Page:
Surge in coronavirus cases causing delay in test results and contact tracing; health officials say more staff could be added to help
photo by: Kevin Anderson/Journal-World File Photo
The recent surge in coronavirus cases in Douglas County is slowing down contact tracing and could also be delaying efforts to notify people that they should quarantine, but public health leaders say these efforts are still helping to mitigate the spread of the disease.
Lawrence-Douglas County Public Health Informatics Director Sonia Jordan said that because of the recent surge in cases, public health workers are currently about two days behind on calling Douglas County residents to inform them of their test results. For example, on Friday she said they were still making calls to people whose tests came back on Wednesday and initiating the contact tracing process for those who tested positive.
“When things are moving smoothly, we are able to isolate most contacts before they can become infectious,” Jordan said. “Right now, with the spike and demand on the system, it’s a little delayed, which is why it’s critical for everyone in our community right now to practice smart and safe public health habits to help us get the spread of the virus under control.”
On Friday, Douglas County’s 14-day moving average of new COVID-19 cases per day rose to 49.29, its highest level since the pandemic began, according to local health authorities. Lawrence’s hospital had 25 inpatients with the virus on Friday, more than ever before. About 700 cases are active in the county, and the county’s 14-day average test positivity rate is currently at 13.8%, up from 4.8% in late October. Cases statewide have also been surging, putting strain on the contact tracing process at multiple levels of government.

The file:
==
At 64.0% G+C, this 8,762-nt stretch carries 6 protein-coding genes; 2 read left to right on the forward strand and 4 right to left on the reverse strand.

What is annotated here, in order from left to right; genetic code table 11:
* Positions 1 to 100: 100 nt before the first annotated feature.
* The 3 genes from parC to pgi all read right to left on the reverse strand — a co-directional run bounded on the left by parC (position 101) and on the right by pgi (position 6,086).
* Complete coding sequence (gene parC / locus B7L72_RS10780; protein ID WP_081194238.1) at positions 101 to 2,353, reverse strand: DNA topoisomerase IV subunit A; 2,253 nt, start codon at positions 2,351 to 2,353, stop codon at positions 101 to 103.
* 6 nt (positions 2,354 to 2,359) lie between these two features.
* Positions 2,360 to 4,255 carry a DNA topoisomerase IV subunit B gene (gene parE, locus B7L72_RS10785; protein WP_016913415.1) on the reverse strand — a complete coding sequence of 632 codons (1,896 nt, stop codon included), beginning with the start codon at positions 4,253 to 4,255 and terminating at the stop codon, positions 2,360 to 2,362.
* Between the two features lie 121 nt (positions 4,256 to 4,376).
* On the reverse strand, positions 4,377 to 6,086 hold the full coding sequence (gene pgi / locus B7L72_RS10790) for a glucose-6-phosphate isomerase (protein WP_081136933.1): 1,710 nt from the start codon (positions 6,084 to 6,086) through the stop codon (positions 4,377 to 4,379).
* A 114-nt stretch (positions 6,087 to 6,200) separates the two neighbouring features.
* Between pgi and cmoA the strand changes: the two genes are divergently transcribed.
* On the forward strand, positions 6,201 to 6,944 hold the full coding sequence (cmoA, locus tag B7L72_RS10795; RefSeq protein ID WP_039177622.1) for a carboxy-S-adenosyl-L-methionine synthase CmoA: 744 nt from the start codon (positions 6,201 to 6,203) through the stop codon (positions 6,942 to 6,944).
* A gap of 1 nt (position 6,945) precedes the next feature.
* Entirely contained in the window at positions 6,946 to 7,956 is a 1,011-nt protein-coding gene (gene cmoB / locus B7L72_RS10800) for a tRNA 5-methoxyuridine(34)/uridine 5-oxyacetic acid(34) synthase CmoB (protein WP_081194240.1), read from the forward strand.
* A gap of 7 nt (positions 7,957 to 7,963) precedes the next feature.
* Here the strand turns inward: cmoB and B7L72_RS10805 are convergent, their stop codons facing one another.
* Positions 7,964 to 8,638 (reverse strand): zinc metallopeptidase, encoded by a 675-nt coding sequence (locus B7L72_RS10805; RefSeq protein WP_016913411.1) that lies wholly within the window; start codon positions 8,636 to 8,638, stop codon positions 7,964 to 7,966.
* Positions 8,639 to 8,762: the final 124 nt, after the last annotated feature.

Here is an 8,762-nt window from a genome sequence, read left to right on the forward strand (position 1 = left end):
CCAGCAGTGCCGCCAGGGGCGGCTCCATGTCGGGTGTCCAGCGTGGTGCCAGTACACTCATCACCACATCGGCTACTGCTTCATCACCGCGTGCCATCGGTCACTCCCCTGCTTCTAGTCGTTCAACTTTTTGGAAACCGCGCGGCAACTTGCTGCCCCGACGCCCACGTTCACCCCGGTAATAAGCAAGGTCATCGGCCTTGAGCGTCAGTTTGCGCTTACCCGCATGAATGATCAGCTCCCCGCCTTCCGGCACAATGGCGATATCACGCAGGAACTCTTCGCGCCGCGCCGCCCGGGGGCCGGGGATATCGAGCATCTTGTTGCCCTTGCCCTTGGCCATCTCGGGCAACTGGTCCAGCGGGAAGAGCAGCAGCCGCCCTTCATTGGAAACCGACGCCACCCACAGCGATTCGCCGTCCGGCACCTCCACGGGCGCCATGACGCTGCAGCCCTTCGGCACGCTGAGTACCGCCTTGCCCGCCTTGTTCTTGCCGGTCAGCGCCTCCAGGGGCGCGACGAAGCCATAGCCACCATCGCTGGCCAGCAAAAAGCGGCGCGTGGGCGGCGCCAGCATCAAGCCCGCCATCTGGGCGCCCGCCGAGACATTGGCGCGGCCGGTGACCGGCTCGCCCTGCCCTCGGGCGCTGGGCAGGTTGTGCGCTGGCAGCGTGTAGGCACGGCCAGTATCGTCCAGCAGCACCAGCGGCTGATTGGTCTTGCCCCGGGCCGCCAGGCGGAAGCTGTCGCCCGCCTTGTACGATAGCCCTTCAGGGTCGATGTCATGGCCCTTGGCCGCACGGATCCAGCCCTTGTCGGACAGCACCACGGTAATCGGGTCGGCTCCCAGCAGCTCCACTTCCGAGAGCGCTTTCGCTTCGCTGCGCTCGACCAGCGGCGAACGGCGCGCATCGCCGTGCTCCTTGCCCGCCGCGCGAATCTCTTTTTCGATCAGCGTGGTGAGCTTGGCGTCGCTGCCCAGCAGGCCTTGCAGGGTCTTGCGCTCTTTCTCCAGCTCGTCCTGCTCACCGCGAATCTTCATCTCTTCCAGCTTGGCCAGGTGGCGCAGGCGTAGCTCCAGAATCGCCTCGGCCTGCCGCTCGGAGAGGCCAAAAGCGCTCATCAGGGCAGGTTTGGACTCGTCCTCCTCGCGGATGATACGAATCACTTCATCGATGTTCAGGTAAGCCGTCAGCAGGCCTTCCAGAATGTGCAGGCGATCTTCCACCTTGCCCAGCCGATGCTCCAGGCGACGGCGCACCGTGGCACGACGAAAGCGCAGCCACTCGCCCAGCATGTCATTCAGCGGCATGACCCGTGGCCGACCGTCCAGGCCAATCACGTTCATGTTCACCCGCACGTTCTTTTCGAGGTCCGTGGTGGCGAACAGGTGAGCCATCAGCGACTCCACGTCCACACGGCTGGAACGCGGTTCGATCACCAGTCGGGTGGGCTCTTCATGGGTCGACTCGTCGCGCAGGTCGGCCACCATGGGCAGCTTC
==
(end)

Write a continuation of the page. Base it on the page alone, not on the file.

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People who are awaiting test results should be isolating until they receive a call with the results. However, close contacts of a positive case could be infected with the virus and not know it, and they might not be aware that they should be quarantining until they receive a call from contact tracers. Three main factors determine how long it takes to inform the close contacts of a positive case that they must quarantine: how long it takes the test to be processed; how long it takes the case investigator to call the person who tested positive and figure out their close contacts; and how long it takes contact monitors to call those contacts.
But it’s not as simple as it might sound. Some steps of the contact tracing process are handled by local health departments, and others are done by the Kansas Department of Health and Environment. And there’s no one-size-fits-all statewide model — different counties have different arrangements with the KDHE.
In Douglas County’s case, the local public health department is in charge of calling and informing residents of their test results and initiating the contract tracing process by gathering the names and contact information for their close contacts if their test is positive. KDHE then calls the close contacts to notify them of the exposure, provide quarantine instructions and check in with them throughout their quarantine.
It is difficult to definitively say how long it takes someone exposed to the virus to get a call notifying them to quarantine, because there are many variables involved in the process. Those include where someone takes their test and what kind of test they take.
Jordan said some providers have rapid tests that give results almost immediately, whereas others can take several days to process. Currently, Jordan said tests conducted at the health department take two to three days to process, but she said most of the tests in Douglas County are done by other providers.